Credit Sophia Schmidt, Delaware Public Media
A Tesla charger plugged into a retrofitted outlet in Quisel's garage

Ratios like that will need to change. President Joe Biden has set a goal of making half of all new vehicles sold in 2030 electric, which auto industry leaders support. Buildings built today could be around for decades—so if they don’t accommodate electric vehicles, they may soon seem out-of-date.


“30 years from now, nobody's gonna be buying gasoline cars,” Kempton said. 

Will the proposal see support?

It’s unclear whether the proposed ordinance will see any pushback from builders.

Officials with the Builders and Remodelers Association of Delaware did not respond to multiple interview requests. 

Shawn Tucker, a lawyer who often represents developers in New Castle County and a former general manager of the County’s Land Use department, says developers may prefer a requirement that they offer customers an EV-ready option, rather than a mandate that they build it.

“I think you'll hear from most that they support EVs, they support green energy,” Tucker said. “But this [ordinance] will add cost to a home, certainly, and it will ultimately be paid by the home buyer.”

Kempton says retrofits for level 2 charging capacity are “much” more expensive than building that capacity in during initial construction. One study prepared for the City of Oakland estimated that installing level 2 charging capacity for a parking garage during initial construction could save $1,000 per parking space compared to the cost of a retrofit.   

Thomas Hartley, president of Diamond State Engineering and a licensed Master Electrician in Delaware, says he has retrofitted his own garage for level 2 charging and installed charging stations at several commercial properties. He estimates that installing the panel capacity and wiring to support level 2 charging in a single-family residential garage during initial construction costs $200-300, compared to a retrofit of $500-700. He notes the expense varies based on the configuration of the home, the prices that electricians or builders choose to charge, and the specifications of the owner.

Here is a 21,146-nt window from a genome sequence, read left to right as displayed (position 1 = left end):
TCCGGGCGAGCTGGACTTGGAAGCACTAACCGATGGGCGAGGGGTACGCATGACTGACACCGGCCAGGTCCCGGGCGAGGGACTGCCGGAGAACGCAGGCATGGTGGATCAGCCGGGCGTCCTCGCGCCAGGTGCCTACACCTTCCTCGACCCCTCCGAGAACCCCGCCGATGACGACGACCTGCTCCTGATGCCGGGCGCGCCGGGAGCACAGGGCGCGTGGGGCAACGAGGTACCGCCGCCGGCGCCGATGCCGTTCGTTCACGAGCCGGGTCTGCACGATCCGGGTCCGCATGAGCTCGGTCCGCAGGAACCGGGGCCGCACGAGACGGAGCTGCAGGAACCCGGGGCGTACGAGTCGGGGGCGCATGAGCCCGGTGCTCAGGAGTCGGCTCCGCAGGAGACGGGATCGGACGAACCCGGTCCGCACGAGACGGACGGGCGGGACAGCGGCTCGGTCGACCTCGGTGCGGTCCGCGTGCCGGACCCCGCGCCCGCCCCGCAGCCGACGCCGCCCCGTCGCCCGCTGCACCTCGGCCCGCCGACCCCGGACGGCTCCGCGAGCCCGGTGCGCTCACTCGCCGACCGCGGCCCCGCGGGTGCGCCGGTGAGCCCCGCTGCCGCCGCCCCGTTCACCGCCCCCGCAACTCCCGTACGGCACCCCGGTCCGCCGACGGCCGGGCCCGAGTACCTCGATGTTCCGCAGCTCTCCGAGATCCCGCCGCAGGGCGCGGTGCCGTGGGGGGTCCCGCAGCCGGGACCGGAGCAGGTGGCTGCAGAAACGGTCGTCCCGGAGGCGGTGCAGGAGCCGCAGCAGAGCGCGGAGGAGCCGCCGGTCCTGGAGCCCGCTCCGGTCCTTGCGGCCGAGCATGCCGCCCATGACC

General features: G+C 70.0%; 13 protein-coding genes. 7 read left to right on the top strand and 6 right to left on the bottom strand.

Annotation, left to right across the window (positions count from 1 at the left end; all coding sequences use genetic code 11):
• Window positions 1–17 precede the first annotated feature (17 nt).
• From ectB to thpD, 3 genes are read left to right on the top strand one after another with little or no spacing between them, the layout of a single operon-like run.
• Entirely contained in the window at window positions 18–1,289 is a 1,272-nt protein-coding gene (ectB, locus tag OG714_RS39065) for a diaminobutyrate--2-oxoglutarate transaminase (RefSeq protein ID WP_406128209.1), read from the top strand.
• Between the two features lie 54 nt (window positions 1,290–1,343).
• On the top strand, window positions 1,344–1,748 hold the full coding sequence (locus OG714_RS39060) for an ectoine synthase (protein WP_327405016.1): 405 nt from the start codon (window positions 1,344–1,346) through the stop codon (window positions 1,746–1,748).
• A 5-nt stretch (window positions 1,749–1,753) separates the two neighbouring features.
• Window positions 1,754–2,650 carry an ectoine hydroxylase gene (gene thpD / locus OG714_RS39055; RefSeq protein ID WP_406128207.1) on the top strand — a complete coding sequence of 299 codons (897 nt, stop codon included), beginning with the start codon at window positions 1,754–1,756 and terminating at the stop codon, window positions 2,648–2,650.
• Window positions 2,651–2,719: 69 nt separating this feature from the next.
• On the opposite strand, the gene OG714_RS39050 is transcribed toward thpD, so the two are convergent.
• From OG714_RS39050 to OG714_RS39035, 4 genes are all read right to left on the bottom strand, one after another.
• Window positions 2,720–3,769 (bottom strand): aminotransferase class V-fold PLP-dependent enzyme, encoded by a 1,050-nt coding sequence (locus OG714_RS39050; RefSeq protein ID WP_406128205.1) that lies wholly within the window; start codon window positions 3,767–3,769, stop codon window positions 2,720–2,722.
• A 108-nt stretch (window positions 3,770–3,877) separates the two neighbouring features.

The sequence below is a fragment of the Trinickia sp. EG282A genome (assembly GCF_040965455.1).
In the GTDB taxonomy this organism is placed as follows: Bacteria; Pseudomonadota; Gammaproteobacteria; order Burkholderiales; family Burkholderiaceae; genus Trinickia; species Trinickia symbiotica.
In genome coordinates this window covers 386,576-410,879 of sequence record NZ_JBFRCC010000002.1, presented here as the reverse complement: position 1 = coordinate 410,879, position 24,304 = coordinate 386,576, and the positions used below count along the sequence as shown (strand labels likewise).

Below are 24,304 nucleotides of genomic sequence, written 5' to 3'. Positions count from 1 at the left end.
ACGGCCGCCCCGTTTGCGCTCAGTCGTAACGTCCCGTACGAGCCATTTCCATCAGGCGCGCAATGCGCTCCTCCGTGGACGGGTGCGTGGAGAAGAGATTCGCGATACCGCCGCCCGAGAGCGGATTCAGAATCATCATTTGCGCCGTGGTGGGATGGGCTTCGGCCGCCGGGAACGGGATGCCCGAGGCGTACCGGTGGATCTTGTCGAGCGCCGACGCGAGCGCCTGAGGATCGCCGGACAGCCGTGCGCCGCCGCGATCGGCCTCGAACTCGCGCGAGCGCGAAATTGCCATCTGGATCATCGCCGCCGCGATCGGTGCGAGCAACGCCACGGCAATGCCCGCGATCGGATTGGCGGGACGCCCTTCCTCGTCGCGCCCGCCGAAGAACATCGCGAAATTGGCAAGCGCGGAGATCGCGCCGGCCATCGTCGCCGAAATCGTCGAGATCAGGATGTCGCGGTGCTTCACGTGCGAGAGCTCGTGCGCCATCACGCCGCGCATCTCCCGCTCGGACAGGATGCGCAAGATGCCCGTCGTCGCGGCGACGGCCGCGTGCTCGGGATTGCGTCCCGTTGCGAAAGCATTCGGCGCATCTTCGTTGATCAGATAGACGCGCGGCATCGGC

Incentives are available to offset some of the costs of electric vehicles. In addition to federal tax credits, the State of Delaware offers $2,500 cash rebates for new battery electric vehicles purchased or leased before June 30, 2022. The State also offers rebatesfor level 2 charging stations installed at multi-family housing or in public places such as universities and hotels. But these charger rebates are not available for single-family homes and do not cover the costs of outlet installation, wiring or electrician fees. 

Preparing for an electric future


Credit Sophia Schmidt, Delaware Public Media
A street in Lewes that frequently floods. Delaware is extremely vulnerable to climate change-induced sea level rise.

Durham says she hopes the ordinance will be a model for Kent and Sussex counties. State Sen. Sarah McBride also plans to introduce a similar proposal at the state level. 

Credit Sophia Schmidt / Delaware Public Media
Delaware Public Media
A vehicle drives through water on Wilmington's low-lying 7th Street Peninsula.

“There is no goal that is too ambitious because this is an inevitable, massive market shift,” McBride said. “If we aren't ready, if we aren't ambitious, we're going to be behind.”

Scientists continue to warn of catastrophic impacts of climate change, unless the world stops burning fossil fuels as quickly as possible. Transportation has historically contributed nearly a third of Delaware’s total carbon emissions. 

So why not go further, and mandate all parking at multi-unit projects be EV-ready? 

“Sometimes it's risk-reward,” Durham said. “You're not quite sure how far you can push the envelope. So a baby step is better than trying to take a giant leap and not getting it done.”

Sophia Schmidt is a Delaware native. She comes to Delaware Public Media from NPR’s Weekend Edition in Washington, DC, where she produced arts, politics, science and culture interviews. She previously wrote about education and environment for The Berkshire Eagle in Pittsfield, MA. She graduated from Williams College, where she studied environmental policy and biology, and covered environmental events and local renewable energy for the college paper.